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Martin McGuinness, IRA Commander Turned Mainstream Politician, Dead at 66

He abandoned a butcher's apprenticeship in 1970 to join the Irish Republican Army in a bloody campaign to end British rule in Northern Ireland.
Image: Martin McGuinness and Queen Elizabeth II
Britain's Queen Elizabeth II shakes hands with Martin McGuinness in Belfast, Northern Ireland, on June 27, 2012.Paul Faith/Pool / Reuters
/ Source: Reuters

DUBLIN — Martin McGuinness, the former Irish Republican Army commander and deputy first minister in Northern Ireland who was a key figure throughout five decades of conflict and peace, has died. He was 66.

His Sinn Fein party said his death followed a short illness.

Then-Secretary of State Hillary Clinton meets with Martin McGuinness at Stormont Castle in Belfast, Northern Ireland, in 2012.Paul Faith / Pool via EPA, file

McGuinness abandoned a butcher's apprenticeship in 1970 to join the Irish Republican Army in a bloody campaign to end British rule in Northern Ireland. He played a key role in both the start and the end of the province's 30-year sectarian conflict, in which some 3,600 people were killed.

McGuinness' transformation as peacemaker was all the more remarkable because, as a senior IRA commander during the years of gravest Catholic-Protestant violence, he insisted that Northern Ireland must be forced out of the United Kingdom against the wishes of Protestants.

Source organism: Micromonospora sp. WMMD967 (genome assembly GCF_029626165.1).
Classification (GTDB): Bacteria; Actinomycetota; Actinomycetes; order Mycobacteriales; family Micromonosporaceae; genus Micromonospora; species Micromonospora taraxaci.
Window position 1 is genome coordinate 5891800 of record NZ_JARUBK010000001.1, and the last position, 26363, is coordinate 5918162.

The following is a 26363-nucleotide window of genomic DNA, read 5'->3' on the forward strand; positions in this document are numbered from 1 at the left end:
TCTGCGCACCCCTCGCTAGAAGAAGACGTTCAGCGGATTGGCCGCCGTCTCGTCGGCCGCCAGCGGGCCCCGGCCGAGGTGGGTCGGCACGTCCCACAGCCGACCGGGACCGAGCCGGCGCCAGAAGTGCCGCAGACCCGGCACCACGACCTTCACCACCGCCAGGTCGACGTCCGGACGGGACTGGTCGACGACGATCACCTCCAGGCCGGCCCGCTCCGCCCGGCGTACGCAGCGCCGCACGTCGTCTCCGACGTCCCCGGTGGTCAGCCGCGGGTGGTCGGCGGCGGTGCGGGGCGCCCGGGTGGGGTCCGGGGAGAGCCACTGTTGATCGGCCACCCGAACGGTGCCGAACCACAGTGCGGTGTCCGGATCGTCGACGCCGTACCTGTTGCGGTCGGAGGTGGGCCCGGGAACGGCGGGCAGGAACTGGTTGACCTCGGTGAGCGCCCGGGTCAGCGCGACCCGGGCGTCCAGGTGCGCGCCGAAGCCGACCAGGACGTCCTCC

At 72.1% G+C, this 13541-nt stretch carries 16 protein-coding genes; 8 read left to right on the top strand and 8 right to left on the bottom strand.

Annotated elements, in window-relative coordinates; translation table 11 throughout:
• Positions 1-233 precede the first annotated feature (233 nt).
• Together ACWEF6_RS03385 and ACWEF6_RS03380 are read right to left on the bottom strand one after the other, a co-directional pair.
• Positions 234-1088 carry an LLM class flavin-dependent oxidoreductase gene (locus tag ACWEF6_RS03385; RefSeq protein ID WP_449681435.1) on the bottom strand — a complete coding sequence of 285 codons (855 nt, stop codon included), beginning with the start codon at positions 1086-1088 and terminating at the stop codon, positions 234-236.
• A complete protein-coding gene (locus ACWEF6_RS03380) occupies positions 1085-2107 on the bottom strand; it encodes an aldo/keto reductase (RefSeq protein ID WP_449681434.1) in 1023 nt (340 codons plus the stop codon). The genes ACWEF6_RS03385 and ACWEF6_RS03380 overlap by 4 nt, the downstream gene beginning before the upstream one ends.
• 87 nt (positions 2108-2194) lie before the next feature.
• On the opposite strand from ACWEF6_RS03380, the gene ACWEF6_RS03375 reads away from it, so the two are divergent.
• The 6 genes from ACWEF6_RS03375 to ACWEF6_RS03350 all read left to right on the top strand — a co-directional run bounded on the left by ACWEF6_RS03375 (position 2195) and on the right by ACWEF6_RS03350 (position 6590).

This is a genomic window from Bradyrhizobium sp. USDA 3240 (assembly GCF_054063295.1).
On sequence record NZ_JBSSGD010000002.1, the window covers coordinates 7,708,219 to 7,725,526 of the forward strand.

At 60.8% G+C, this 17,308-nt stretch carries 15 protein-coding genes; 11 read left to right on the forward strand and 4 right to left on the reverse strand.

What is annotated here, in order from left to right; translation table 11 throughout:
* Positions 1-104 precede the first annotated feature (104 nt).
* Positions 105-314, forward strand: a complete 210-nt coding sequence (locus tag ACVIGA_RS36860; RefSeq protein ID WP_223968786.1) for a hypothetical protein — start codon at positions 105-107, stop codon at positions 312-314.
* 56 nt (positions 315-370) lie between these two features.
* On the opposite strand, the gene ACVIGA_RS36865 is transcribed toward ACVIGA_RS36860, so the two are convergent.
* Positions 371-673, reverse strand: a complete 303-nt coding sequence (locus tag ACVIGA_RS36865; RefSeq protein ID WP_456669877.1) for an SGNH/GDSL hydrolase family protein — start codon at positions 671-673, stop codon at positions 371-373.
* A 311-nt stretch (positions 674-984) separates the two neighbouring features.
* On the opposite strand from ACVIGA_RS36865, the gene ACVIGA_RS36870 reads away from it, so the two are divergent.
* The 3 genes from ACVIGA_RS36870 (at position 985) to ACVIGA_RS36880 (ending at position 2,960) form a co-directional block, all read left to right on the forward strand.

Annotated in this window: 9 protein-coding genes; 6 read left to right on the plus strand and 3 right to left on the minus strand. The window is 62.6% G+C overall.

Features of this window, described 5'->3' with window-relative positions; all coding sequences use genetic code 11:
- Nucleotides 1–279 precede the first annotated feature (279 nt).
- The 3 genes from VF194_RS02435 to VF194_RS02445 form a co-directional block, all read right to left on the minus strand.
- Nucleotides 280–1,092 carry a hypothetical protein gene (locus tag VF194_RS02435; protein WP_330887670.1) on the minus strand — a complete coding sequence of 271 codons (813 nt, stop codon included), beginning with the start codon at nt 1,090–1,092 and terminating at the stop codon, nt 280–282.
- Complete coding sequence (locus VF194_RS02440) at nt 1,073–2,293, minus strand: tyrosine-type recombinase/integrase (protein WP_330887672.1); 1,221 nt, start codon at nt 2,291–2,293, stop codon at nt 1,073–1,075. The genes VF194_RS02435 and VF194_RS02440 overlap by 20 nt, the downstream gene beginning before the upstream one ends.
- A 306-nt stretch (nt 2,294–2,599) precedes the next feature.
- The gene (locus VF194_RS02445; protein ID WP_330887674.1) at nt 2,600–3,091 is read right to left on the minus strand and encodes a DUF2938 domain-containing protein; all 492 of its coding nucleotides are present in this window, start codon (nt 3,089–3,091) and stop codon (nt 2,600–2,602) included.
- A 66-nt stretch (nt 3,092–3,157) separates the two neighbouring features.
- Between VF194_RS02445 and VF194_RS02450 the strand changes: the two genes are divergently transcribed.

Even after the Sinn Fein party — the IRA's legal, public face — started to run for elections in the 1980s, McGuinness insisted that "armed struggle" remained essential.

"We don't believe that winning elections and any amount of votes will bring freedom in Ireland," he told a BBC documentary team in 1986. "At the end of the day, it will be the cutting edge of the IRA that will bring freedom."

Related: Anguish Haunts Northern Ireland's Retired Terrorists

Yet within a few years of making that stubborn vow, McGuinness was exploring the opposite option in covert contacts with British intelligence that led eventually to a truce, inter-party talks and the installation of the IRA icon in the heart of Northern Ireland's government.

Irish Times columnist Fintan O'Toole argued in January 2017 that McGuinness had been "a mass killer — during his period of membership and leadership the IRA killed 1,781 people, including 644 civilians — whose personal amiability has been essential to the peace process. If he were not a ruthless and unrepentant exponent of violence, he would never have become such a key figure in bringing violence to an end."

Martin McGuiness after meeting with British Prime Minister Tony Blair in 2004.Bruno Vincent / Getty Images, file

McGuinness never hid the fact that he had been a commander of the IRA — classed as a terrorist organization by the British, Irish and U.S. governments.

He rose to become Derry's deputy IRA commander by age 21 as "Provo" bombs systematically wrecked the city center.